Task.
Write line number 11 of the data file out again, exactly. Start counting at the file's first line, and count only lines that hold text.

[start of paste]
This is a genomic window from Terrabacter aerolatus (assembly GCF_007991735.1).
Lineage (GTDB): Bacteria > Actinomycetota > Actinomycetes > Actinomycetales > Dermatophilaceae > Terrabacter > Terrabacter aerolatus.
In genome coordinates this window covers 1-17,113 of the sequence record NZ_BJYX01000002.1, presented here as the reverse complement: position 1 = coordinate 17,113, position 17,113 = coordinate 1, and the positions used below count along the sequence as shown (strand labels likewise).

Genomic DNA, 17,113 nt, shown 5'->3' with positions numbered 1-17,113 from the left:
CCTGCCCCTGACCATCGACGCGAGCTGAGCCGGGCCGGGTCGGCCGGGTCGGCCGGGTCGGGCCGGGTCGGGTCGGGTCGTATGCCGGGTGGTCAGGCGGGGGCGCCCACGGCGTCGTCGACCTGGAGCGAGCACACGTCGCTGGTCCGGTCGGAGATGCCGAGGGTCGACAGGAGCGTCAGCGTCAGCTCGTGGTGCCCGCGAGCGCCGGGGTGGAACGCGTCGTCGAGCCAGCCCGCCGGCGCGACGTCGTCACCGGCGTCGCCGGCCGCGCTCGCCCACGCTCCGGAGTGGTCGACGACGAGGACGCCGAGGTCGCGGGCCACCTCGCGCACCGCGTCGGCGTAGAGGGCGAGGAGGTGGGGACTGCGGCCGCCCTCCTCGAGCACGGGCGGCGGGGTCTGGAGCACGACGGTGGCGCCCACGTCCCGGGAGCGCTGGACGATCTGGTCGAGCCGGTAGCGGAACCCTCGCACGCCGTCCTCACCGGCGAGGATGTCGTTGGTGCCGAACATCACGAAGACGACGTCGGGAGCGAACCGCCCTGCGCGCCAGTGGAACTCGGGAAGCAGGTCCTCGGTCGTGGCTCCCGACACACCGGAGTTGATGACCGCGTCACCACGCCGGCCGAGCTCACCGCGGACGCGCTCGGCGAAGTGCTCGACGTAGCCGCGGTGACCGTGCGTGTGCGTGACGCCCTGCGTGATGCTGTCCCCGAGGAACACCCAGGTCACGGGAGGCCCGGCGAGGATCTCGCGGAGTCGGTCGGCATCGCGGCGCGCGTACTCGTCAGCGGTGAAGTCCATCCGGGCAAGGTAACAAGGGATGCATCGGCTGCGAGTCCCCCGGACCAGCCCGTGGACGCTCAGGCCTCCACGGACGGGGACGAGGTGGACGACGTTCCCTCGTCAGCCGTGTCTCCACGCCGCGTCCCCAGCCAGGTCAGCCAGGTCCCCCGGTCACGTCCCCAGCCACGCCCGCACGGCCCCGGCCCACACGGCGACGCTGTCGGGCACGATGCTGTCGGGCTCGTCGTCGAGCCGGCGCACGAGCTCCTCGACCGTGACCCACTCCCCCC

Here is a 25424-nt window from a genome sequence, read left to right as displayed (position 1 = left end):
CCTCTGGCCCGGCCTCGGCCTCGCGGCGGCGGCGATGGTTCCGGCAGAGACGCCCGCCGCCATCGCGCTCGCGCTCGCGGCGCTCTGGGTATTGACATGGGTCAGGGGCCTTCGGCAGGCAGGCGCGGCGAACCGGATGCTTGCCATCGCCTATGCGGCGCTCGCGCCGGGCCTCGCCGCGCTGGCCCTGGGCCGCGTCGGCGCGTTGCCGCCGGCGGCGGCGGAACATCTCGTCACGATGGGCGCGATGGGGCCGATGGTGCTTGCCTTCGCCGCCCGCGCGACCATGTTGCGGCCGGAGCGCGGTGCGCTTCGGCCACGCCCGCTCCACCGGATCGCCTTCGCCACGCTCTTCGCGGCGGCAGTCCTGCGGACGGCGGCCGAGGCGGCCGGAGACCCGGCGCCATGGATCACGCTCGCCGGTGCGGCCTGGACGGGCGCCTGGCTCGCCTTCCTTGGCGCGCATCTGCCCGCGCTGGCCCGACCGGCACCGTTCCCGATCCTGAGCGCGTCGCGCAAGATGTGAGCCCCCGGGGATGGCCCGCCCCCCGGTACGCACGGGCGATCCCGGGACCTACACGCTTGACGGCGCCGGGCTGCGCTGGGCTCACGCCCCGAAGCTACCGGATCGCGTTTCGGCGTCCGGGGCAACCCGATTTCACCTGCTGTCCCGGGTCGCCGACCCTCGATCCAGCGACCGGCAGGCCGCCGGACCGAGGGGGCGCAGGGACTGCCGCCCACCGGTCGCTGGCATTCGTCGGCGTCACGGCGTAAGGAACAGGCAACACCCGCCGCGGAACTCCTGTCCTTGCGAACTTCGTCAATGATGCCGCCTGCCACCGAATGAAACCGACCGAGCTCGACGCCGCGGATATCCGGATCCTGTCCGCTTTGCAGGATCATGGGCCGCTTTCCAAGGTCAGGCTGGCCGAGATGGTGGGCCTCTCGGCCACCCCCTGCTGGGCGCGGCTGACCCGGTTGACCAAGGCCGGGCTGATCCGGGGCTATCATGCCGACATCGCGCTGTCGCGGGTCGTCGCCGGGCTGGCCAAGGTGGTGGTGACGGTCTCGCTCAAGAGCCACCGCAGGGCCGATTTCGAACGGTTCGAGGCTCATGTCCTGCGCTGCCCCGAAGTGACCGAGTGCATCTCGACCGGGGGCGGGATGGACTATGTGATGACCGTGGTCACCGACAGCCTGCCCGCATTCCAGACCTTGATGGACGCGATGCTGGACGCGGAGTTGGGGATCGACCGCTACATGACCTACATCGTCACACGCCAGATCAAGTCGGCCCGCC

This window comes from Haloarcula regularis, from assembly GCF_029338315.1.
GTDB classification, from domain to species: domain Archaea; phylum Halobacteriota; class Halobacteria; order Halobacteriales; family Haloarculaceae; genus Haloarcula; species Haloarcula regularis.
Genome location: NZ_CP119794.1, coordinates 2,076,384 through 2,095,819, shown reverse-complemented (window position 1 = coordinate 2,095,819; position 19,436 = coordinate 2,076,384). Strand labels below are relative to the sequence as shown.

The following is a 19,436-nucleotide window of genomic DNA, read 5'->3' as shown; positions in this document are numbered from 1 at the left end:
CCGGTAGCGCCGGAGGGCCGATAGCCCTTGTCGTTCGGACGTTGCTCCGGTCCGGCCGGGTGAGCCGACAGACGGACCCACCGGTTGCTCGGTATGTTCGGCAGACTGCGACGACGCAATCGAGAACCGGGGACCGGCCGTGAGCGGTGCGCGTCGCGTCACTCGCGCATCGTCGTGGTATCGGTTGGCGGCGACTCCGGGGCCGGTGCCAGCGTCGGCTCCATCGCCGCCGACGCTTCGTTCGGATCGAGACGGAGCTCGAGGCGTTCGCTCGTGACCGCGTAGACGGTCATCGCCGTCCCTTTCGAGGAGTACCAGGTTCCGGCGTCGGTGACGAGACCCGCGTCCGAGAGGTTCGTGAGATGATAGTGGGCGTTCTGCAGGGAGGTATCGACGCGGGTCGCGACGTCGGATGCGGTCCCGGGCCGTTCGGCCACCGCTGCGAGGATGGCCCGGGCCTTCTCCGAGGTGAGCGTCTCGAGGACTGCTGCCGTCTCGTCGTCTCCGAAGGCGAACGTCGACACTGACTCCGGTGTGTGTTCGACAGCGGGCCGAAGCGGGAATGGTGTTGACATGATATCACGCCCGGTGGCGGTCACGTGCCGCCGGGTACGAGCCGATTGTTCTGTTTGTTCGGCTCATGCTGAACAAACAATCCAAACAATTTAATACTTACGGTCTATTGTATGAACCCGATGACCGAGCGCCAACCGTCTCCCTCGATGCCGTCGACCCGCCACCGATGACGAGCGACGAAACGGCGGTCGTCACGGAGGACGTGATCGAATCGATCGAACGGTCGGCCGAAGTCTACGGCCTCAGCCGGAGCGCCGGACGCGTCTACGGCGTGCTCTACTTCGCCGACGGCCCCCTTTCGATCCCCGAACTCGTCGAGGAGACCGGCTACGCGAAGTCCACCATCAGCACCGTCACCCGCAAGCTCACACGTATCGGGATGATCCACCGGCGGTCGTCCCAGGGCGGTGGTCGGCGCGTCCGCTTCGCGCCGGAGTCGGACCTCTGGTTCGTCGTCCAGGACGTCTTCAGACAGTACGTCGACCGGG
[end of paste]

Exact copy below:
The following is a 19,436-nucleotide window of genomic DNA, read 5'->3' as shown; positions in this document are numbered from 1 at the left end: